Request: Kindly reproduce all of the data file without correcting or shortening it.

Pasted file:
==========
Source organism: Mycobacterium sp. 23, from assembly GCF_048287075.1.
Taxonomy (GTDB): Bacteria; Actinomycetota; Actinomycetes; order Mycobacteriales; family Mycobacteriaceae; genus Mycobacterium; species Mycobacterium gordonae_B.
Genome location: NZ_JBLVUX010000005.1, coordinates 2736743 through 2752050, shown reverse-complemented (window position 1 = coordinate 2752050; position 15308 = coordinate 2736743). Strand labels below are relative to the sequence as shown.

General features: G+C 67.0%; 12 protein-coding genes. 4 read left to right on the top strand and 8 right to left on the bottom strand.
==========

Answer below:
Source organism: Mycobacterium sp. 23, from assembly GCF_048287075.1.
Taxonomy (GTDB): Bacteria; Actinomycetota; Actinomycetes; order Mycobacteriales; family Mycobacteriaceae; genus Mycobacterium; species Mycobacterium gordonae_B.
Genome location: NZ_JBLVUX010000005.1, coordinates 2736743 through 2752050, shown reverse-complemented (window position 1 = coordinate 2752050; position 15308 = coordinate 2736743). Strand labels below are relative to the sequence as shown.

General features: G+C 67.0%; 12 protein-coding genes. 4 read left to right on the top strand and 8 right to left on the bottom strand.